LED Lights: The Little Change That Could Make A Huge Difference

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When talking about easy energy saving ideas, we often think first of compact fluorescent light (CFL) bulbs. And while their energy efficiency is significantly better than traditional incandescent light bulbs, you might be surprised to discover that CFLs release about 80% of their energy as heat. On the contrary, ENERGY STAR® qualified Light Emitting Diode (LED) lights  tend to be cool to the touch and emit light in a very focused and efficient way. In recent years, there’s been a broadening of LED applications, including different forms of portable, room and tabletop lighting.

How LED Lights Work
You’ve probably seen more LED lights than you realize — power indicator lights in coffeemakers, stereos, remote controls and other devices, for example. Here’s how they work: LEDs are a type of solid-state lighting, meaning they create light when electrons move through semiconductor material. In the best LED lights, a small amount of heat gets absorbed by part of the bulb (called a heat sink), making for a much more efficient — and literally “cooler” — light source.

The Potential Of LED Lights
Exciting new developments in LED technology have already produced some amazing results. We recently read about a 10-watt LED bulb developed by Philips Lighting North America, which won the first U.S. Department of Energy Bright Tomorrow Lighting Prize (L PrizeSM). But even before August 2011, when the L Prize was awarded, other types of LED lights were successfully in use for things like traffic and streetlights, exit signs and even taillights on cars. You may have even used LED lights to brighten the holidays last year during our annual energy safety and efficiency program, Holiday Cents.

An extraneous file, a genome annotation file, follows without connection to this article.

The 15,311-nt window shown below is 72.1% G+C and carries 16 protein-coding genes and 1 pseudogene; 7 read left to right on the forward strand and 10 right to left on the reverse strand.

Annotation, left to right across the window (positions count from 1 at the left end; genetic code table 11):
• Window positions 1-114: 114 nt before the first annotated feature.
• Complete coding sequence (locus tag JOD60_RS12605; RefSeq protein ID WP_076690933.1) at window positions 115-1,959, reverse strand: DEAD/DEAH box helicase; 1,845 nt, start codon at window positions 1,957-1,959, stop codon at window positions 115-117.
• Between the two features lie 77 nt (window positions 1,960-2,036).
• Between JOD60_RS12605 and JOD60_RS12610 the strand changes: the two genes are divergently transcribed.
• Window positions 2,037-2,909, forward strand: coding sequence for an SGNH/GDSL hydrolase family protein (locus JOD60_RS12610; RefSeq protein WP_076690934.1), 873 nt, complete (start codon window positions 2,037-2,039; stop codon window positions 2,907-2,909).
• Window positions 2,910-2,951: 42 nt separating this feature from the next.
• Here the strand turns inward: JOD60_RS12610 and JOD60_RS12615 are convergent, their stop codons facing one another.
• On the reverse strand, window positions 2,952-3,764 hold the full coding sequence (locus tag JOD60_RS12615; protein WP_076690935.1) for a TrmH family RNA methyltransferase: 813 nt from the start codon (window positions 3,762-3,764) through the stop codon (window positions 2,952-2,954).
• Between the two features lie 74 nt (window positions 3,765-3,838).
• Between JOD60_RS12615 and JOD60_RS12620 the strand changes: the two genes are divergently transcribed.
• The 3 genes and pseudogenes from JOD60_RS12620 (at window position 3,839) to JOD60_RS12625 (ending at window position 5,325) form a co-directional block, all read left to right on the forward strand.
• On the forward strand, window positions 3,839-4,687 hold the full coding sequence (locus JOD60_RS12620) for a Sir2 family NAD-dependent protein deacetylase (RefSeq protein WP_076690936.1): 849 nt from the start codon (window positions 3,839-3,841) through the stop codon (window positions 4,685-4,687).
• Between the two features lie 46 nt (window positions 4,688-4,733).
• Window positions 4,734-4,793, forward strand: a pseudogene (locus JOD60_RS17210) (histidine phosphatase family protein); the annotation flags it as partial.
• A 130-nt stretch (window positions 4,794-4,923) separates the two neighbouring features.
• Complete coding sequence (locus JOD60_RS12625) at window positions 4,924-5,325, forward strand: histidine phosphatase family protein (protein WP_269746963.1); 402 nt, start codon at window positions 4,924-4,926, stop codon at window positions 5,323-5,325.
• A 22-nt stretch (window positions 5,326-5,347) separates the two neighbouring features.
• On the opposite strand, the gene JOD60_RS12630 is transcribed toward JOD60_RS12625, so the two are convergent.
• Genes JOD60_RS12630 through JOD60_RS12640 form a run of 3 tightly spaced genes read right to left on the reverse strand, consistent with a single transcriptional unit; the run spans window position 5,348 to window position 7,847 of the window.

The buzz about new LED lights has a lot to do with the fact that they use about 75% less electricity and last about 25 times longer than regular incandescent bulbs. That could mean long-term savings on utility bills and a host of even bigger benefits for energy conservation. In fact, the U.S. Department of Energy estimates that rapid adoption of LED technology could translate to $265 billion in energy savings in just the next two decades. At that rate, the demand for lighting-related electricity could be reduced by nearly a third by the year 2027.

LED Lights For Your Home
The BrightenSM Online Energy Store, an online resource from TXU Energy, has a variety of these new LED lights ranging from desk lamps and surface-mount ceiling lights to under-cabinet cove lighting and more. Whenever you’re shopping for LED lights, look for the ENERGY STAR label, which means you’re getting something that’s been rigorously tested to ensure quality manufacturing, constant and bright output with no flickering, and instant-on functionality.

Have you used any of the new LED lights yet in your home? How do you like the difference? Let us know your thoughts in the comments.



  1. DFW Mama says:

    [...] LED lights are a great way to conserve energy.  For more ways to conserve, watch the Energy Thieves video.  It’s amazing the small things you can do that really make a difference!  To read more about the benefits of LED lights, visit the TXU Energy blog.